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Junction from lengthy wire

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bdunham7:

--- Quote from: Sarvesaa on August 10, 2022, 03:26:32 am ---I am a begineer in electrical stuff and I am only 17.
I want to know whether my way of junctioning is proper. Please give your advices on it.

--- End quote ---

What you are doing there would be almost workable if you properly soldered and taped it and the wires were clamped in place.  But it isn't a very good solution and I'd really recommend that you just get a power strip instead. 

https://www.amazon.in/GM-Modular-3060-Book-Multicolour/dp/B008XT42JU/ref=sr_1_3?crid=2IDEMNKK6J6U6&keywords=power+strip&qid=1660235690&sprefix=power+strip%2Caps%2C273&sr=8-3

themadhippy:
some of these

and a wago221 box,job done

bdunham7:

--- Quote from: ebastler on August 11, 2022, 04:28:02 pm ---I can't find an "official" source right now. But the first answers (by John E Wulff and Ken Wallewein) in this thread describe cautions against soldered mains connections which I have heard/read before:

https://www.quora.com/Why-is-soldering-not-allowed-or-common-for-home-wiring

--- End quote ---

I've been using "unapproved" soldered connections, both repair and installation, for automotive and other applications for decades and have had zero failures.

Soldering used to the be approved method in the US for mains junctions and I think the main reason for abandoning that was simply speed and cost.  I don't think the failure rate was any higher than the non-zero failure rate of twisted and screw-clamped connections.  As for those replies, the first seems to be intermediate technobabble to me--yes you can screw up a solder connection, but that doesn't mean that they are inherently faulty.  And for the second, yes you will get fatigue failures if you have a lot of flexing going on anywhere in the region that the solder has wicked up the wire.  But that is totally avoidable with proper strain relief--which is usually required by either code or common sense in any case.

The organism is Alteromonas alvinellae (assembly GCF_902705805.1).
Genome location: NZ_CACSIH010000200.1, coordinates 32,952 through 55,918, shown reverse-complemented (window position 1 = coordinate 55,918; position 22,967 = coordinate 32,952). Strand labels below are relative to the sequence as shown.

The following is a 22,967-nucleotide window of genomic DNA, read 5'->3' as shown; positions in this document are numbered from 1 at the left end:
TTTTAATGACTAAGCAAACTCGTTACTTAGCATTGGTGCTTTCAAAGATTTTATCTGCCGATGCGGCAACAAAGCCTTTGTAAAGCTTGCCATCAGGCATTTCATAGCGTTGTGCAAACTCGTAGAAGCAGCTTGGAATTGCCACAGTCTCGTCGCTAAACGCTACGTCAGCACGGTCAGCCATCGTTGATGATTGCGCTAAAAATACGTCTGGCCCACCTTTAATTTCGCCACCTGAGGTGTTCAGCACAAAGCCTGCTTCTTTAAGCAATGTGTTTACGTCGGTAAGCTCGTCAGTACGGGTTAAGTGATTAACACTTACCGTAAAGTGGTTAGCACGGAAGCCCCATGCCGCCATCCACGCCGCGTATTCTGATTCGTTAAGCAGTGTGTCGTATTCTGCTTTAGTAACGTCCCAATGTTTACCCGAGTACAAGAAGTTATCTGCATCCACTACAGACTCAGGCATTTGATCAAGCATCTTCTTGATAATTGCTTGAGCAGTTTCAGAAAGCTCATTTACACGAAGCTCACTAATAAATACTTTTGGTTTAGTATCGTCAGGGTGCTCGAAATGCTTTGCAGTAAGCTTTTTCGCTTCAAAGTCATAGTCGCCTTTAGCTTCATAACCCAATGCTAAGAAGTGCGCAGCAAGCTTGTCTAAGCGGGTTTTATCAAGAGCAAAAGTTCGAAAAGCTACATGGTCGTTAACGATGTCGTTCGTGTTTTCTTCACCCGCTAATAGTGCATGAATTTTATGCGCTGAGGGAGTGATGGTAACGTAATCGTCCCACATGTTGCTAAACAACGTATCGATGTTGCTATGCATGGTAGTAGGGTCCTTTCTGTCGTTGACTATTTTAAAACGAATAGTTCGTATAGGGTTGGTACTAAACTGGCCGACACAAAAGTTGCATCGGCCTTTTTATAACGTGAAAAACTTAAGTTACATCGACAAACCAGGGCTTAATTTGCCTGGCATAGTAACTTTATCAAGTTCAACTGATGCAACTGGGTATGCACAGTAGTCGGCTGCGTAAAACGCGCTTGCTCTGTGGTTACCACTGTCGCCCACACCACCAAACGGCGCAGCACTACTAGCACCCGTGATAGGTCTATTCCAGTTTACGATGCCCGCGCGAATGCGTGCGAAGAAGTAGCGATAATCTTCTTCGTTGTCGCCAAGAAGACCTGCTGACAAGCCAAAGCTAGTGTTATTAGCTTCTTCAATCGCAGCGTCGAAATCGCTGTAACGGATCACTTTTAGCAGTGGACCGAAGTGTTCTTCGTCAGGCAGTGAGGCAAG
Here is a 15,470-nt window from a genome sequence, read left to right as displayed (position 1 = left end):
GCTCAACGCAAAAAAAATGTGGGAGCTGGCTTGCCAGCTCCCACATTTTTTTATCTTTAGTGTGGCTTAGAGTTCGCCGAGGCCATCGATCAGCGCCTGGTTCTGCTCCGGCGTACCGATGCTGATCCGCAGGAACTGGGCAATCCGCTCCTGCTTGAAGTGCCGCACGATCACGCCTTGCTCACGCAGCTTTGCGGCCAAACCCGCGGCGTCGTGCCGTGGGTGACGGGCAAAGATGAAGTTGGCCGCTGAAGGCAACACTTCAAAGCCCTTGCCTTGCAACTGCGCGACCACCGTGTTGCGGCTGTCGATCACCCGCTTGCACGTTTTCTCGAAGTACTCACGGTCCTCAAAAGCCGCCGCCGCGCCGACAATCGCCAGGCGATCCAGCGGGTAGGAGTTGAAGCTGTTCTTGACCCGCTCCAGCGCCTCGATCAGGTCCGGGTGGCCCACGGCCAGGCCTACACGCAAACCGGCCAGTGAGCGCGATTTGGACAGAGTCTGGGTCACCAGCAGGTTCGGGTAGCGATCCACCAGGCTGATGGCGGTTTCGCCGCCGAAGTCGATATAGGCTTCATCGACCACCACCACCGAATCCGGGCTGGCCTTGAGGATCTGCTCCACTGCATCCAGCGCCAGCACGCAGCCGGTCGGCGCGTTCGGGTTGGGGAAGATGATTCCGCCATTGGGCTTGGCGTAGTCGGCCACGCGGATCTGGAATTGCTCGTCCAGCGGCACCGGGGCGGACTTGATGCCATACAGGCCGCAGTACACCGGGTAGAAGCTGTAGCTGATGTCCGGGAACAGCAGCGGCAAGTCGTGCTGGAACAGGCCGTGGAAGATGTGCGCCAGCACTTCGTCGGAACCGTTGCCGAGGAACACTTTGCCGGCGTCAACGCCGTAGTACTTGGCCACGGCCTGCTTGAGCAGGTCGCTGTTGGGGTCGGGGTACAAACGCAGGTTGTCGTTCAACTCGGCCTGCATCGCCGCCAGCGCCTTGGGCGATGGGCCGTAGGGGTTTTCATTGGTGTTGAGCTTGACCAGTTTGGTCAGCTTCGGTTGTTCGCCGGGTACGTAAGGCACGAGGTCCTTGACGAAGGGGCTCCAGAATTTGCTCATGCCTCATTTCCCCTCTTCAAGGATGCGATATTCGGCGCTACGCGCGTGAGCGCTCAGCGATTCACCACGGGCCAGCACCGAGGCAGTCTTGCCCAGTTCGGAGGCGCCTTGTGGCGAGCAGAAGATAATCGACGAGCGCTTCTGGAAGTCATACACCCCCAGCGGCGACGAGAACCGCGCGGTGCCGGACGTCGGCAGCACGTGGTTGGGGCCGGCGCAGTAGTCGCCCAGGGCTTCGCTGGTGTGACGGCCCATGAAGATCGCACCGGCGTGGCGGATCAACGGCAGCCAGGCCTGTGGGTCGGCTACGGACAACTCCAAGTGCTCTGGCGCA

pardo-bsso:

--- Quote from: ebastler on August 11, 2022, 04:28:02 pm ---I can't find an "official" source right now. But the first answers (by John E Wulff and Ken Wallewein) in this thread describe cautions against soldered mains connections which I have heard/read before:

https://www.quora.com/Why-is-soldering-not-allowed-or-common-for-home-wiring

--- End quote ---

Alright, skipping the babble some of them make more sense in an environment subject to vibration or movements.

However, I've been soldering the fixed wiring in houses and local installations (say, in junction boxes) and that so far is trouble free since the last eight years or so. (to give more context, getting proper quality ferrules and associated terminal blocks or the like that would last is both hard and expensive)

Thanks for the link

Someone:

--- Quote from: pardo-bsso on August 11, 2022, 04:17:12 pm ---
--- Quote from: ebastler on August 11, 2022, 06:31:13 am ---But there are other things wrong with your connection. You cannot simply twist the wires together for mains power, nor should you solder them -- both methods are unsafe.
--- End quote ---
As far as I know the local code here for residential installations does not mention solder as forbidden nor allowed.
Why is that a risk?
--- End quote ---
Australian Standards are relatively good on this with a little bit of background/motivation included:
conductivity through joint =< cable conductivity
creep/stress
failure temperature

... and explicitly allow solder joints should they be of suitable design/quality.

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